3D Printing in Healthcare: How Does 3D Printing Work in Prosthetic and Orthotic Production?
How is 3D printing used in prosthetic and orthotic fabrication.
Thanks to modern technologies, manufacturing processes have evolved significantly. One of the most useful innovations in this space today is 3D printing, which involves creating 3D objects layer by layer from digital models. While this method is used across different industries, it has also become very relevant in the healthcare space—particularly in central fabrication.
One of the major uses of 3D printing in healthcare is orthotic and prosthetic work. When building these devices, it can be challenging to get the fit right—so this is where 3D printing technologies come into the picture. Below, we’ll review why they are useful for planning the creation of such medical devices and how they work.
How Does 3D Printing in Healthcare Work?
3D printing in healthcare has helped professionals provide improved patient care with more personalized treatments and devices. 3D printers have come a long way, contributing to many areas in the field. Some of their most common applications include crafting patient-specific surgical models, scanning, and planning for the development of prostheses and orthoses.
Since 3D printing is an additive manufacturing process, it starts by creating 3D models from digital files and building each layer successively. These files may come from magnetic resonance image (MRI) scans or computer-aided design (CAD) drawings. Since we are working on them digitally, we can easily modify and adapt them to match your patients’ needs and specifications.
Aside from this, advancements in 3D printing technologies have led to quicker lead times, given that you can rapidly copy, improve, and iterate designs. It makes it easy to design and print custom pieces quickly.
3D Printing in Prosthetic and Orthotic Fabrication
3D printing in healthcare has been instrumental in the advancement of prosthetic and orthotic fabrication. Generally, the process works by creating 3D objects of the devices and building them with a layering method.
To start, you first need to take your patients’ measurements manually, through a cast mold or using a 3D scanner. Then you can input these measurements into CAD software to create a digital model of the residual limb.
You can create multiple copies of your model and modify each component before printing, to provide more accuracy and precision. In short, 3D printing can easily be tailored to a specific patients’ anatomy.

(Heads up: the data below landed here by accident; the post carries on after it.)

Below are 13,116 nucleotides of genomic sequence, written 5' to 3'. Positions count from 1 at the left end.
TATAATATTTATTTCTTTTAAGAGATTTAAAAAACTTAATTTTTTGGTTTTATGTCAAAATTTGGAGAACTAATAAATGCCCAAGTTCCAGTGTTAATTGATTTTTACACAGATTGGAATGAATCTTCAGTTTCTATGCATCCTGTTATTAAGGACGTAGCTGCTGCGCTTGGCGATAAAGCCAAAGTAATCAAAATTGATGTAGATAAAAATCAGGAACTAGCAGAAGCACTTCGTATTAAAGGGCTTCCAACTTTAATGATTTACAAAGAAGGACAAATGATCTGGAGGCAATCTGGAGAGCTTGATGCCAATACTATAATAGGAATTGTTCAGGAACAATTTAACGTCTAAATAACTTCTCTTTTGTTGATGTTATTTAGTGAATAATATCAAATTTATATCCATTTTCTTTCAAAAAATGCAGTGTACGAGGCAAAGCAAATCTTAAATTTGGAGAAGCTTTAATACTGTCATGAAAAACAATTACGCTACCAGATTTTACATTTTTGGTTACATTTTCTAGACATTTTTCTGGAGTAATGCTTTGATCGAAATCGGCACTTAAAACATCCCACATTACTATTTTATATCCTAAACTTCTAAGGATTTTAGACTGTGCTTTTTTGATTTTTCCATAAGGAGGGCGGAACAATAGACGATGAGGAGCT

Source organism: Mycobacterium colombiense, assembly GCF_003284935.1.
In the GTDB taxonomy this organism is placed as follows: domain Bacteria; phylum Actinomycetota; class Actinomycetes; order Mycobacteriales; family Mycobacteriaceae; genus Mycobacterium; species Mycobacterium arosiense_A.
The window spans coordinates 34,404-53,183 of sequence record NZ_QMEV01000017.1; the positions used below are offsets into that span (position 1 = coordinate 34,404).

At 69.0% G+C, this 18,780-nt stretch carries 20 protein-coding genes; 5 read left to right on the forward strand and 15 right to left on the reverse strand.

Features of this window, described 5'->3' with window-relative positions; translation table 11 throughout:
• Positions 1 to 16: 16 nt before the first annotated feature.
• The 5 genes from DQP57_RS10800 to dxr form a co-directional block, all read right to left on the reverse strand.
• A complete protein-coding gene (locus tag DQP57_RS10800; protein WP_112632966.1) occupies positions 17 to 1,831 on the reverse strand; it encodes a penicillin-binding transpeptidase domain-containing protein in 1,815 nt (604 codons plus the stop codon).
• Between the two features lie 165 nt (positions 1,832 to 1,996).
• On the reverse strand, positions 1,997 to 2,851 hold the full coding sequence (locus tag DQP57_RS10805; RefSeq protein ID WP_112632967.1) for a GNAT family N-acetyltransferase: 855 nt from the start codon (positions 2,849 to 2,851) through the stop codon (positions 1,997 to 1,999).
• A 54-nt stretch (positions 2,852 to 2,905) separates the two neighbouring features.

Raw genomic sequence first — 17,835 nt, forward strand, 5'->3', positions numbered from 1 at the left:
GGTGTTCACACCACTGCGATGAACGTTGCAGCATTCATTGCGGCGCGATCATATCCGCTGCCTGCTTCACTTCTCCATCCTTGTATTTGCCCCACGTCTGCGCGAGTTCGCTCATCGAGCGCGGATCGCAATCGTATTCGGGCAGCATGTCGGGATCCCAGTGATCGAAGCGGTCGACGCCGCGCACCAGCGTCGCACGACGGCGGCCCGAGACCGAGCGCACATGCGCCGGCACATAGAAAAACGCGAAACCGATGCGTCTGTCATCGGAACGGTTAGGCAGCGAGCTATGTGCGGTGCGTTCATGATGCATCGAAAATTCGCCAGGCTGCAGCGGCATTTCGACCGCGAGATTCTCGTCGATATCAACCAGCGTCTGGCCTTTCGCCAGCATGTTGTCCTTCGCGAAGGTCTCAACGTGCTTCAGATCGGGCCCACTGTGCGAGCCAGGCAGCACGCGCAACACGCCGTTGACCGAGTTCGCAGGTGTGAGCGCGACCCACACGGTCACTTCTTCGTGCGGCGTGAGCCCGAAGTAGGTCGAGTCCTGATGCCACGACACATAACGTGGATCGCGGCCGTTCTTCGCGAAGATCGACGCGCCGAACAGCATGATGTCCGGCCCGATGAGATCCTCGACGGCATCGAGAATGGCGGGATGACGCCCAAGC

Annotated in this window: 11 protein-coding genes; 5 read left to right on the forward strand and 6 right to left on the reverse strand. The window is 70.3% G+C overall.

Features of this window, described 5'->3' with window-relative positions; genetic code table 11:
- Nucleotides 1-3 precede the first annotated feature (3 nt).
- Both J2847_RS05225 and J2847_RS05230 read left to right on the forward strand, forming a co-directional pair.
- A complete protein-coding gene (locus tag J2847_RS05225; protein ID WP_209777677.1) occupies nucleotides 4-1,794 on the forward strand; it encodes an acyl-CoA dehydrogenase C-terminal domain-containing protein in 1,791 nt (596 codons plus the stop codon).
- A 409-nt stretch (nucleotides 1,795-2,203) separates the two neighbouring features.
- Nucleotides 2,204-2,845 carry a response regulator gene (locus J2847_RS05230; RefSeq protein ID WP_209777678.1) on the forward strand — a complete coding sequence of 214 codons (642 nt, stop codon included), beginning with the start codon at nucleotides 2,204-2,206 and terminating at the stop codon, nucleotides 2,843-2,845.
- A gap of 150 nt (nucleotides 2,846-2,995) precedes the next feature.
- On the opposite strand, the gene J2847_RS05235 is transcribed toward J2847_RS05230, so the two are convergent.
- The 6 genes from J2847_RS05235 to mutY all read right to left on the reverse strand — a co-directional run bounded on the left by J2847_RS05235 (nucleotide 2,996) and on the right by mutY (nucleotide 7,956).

Benefits of 3D Printing in Prosthetics and Orthotics
In the past, manufacturing custom products was extremely expensive, and prosthetics and orthotics were only available in a handful of sizes. Patients had to settle for the closest fit, even though they were not necessarily tailored for their measurements. Unfortunately, this meant wearing uncomfortable devices that made it difficult to mimic the movements of real limbs.
Fortunately, 3D printing has revolutionized the way these devices are manufactured, offering benefits like:
One of the best parts about 3D printing is the design freedom. In traditional manufacturing processes, you have to limit your options to standard designs for mass production. However, with 3D printing, you can modify the digital file make several iterations before manufacturing, making it easy to create custom and complex parts.
With this functionality, you can create custom-fit prosthetics and orthotics that match a patient’s anatomy, allowing for better comfort and adequacy. This is critical in the central fabrication industry since getting the optimal fit can make a difference in how well your patient can use the device.
Conventionally, you could only use standard shapes to manufacture prosthetics and orthotics. However, with 3D printers, you can go beyond traditional design elements to create more complex and irregular shapes. Again, this contributes to more flexibility, allowing you to tailor each part of your model to the patient better.
With regular manufacturing processes, you need to use different tools and molds every time you want to change part of your design. Even then, you had limited options as to how much you could tweak the model. 3D printing is the exact opposite, as you can create more unique designs to fit your patients’ needs. As a plus, you can easily use different materials for each part.
Another way 3D printing has transformed orthotic and prosthetic fabrication is affordability. Aside from this, you need not have a storage facility for molds anymore since everything is designed and edited digitally.
At the same time, you can make even the smallest changes and iterations before the device is manufactured. This is much cheaper than the usual process, where a custom mold is needed to fit a specific patient.
Long lead times can be a huge problem in the healthcare industry. Naturally, you want patients to start using their devices as early as possible to aid in their recovery. Fortunately, 3D printing offers a much shorter turnaround time since all the designs and iterations can be tested digitally.
Of course, it still takes time to procure measurements, scan data, and make edits until your file is ready. However, the process is still faster overall, so you can get your finalized devices to patients after the 3D printing process is completed and the parts are confirmed. With traditional methods, prototypes can take weeks to finish, but you can get them done in a few hours with 3D printing.
Experience Grace’s 3D Printing Technologies Today
3D printing in healthcare ultimately allows you to plan for perfectly-fitting prosthetics and orthotics without breaking the bank. If you are interested in learning more about 3D-printed technology used at Grace Prosthetic Fabrication, contact our team today.
Contact us today at 1-800-940-5437 to get started. You can schedule an online consultation with our team to discuss your patients’ specific needs.